Jobs, Jobs and … Less Jobs?
China is in a unique position where it has both a labor shortage and not enough jobs at the same time
Long-held prejudices against blue-collar jobs are hampering the filling of vacant positions
Mimi Wang looks exactly as you’d imagine someone would after a two-hour class baking bread. Covered in flour, she says, “I was interested in doing a class and the government will reimburse me once I’m finished, so I thought, why not? But I don’t have any intention of going into baking as a career.”
The 27-year-old, who has a day job in PR at one of China’s larger internet firms, is one of many young Chinese taking advantage of government-sponsored vocational courses for fun, rather than for career development. In 2020, the Chinese government introduced a plan to create 35 million vocational skill training opportunities, ranging from baking to childcare, through to e-commerce and programming. But the fact that these courses aren’t always being used for their intended purposes is reflective of the currently paradoxical nature of China’s labor market.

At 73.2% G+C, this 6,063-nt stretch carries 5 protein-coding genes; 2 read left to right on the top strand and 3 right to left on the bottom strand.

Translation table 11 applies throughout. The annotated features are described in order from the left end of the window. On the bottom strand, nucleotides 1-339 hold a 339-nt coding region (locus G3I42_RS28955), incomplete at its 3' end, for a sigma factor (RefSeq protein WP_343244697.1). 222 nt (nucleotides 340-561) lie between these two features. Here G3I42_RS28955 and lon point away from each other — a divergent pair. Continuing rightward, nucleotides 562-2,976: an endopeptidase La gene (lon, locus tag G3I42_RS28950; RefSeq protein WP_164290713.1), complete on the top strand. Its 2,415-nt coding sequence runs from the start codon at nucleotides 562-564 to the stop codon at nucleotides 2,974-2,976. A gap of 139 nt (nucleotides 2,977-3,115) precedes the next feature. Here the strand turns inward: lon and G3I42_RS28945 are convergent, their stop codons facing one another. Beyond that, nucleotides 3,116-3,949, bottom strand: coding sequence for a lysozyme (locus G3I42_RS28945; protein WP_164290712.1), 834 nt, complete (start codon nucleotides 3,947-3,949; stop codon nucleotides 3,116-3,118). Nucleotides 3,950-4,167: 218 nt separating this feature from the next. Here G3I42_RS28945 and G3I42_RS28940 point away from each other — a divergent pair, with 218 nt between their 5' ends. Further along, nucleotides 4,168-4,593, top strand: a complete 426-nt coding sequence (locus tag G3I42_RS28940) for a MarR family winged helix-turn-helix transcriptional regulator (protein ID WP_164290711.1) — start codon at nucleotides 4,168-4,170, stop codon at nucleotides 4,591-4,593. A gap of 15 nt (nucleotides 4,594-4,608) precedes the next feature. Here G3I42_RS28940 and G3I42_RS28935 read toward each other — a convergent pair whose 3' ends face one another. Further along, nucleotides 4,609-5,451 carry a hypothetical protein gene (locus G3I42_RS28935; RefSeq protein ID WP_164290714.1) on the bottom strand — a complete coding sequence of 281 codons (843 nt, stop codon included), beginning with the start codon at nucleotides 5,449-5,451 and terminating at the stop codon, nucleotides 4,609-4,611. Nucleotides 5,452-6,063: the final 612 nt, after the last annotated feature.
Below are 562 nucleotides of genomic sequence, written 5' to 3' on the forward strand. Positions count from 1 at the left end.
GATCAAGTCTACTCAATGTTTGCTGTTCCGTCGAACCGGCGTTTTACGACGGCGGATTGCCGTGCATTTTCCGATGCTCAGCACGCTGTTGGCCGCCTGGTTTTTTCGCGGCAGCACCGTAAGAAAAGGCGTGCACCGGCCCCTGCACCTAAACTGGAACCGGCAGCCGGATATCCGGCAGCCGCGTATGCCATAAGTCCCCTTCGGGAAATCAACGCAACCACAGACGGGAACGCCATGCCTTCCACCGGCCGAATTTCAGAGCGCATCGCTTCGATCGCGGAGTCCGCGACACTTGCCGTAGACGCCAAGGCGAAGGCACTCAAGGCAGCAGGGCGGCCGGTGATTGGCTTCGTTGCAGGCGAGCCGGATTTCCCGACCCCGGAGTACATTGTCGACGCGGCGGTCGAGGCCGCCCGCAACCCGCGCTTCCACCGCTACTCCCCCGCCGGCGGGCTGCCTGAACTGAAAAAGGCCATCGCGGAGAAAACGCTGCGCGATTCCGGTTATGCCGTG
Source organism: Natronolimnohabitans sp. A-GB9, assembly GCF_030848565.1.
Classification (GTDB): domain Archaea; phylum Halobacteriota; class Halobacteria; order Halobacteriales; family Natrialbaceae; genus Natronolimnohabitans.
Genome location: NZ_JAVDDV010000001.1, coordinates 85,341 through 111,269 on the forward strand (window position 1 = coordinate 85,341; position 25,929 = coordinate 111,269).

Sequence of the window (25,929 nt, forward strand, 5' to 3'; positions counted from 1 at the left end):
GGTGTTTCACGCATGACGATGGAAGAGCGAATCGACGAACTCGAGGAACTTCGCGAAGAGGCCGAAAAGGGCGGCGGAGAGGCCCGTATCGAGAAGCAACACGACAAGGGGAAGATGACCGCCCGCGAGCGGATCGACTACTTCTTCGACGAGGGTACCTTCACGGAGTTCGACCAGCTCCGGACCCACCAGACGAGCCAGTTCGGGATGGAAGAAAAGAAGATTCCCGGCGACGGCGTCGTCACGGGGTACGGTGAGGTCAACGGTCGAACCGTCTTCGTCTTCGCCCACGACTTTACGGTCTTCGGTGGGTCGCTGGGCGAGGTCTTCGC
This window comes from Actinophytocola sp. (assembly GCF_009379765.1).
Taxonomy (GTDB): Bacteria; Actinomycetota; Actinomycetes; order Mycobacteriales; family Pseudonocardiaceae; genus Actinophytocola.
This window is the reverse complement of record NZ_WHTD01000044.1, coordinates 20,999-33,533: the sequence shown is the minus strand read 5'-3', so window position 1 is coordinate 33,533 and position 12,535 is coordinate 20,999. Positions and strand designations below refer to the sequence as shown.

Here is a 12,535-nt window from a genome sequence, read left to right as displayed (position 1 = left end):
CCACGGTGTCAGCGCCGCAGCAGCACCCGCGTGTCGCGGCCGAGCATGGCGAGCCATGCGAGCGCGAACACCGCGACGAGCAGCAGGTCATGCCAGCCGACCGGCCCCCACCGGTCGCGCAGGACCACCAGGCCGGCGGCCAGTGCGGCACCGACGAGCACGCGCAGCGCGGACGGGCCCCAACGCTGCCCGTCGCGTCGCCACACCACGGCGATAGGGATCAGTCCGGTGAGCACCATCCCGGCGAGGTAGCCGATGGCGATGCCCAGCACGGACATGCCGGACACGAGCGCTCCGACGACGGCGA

On one side there is a labor shortage in blue-collar industries, while at the same time, there is a surfeit of unemployed university graduates. The issue is exacerbated by a widespread perception that blue-collar jobs are the inferior choice for any graduate, even though many university leavers have not acquired the requisite skills for the white-collar jobs to which they think they are entitled.
“There is something of a paradox in the labor market, with so many graduates coming out of higher education but being much more selective about the jobs they take up. As a result, there are huge numbers of vacancies in the factory sector,” says Lu Feng, director of the China Macroeconomic Research Center at Peking University. “It’s a very strange phenomenon.”
The rat race
Around 70% of Chinese businesses are currently contending with some kind of labor shortage, and the Ministry of Education estimates that there will be a dearth of 30 million workers by 2025. The issue is particularly acute for those in the country’s crucial industrial sector, as it contains 36 of the top 100 occupations with the most severe staffing problems. Countrywide, 55% of businesses report being unable to find enough blue-collar employees.
At the same time, there are record levels of unemployment among China’s graduate youth population, with nearly one in five young people out of work, according to official statistics. The youth unemployment rate reached 19.9% in July, far above the overall urban unemployment rate of 5.5%, and up 25% year-on-year. Graduates from rural areas face an even tougher time, they are significantly less likely to be employed than their urban counterparts. This situation is also far worse than in other major economies. For perspective, the youth unemployment rate in the US is 8.1%.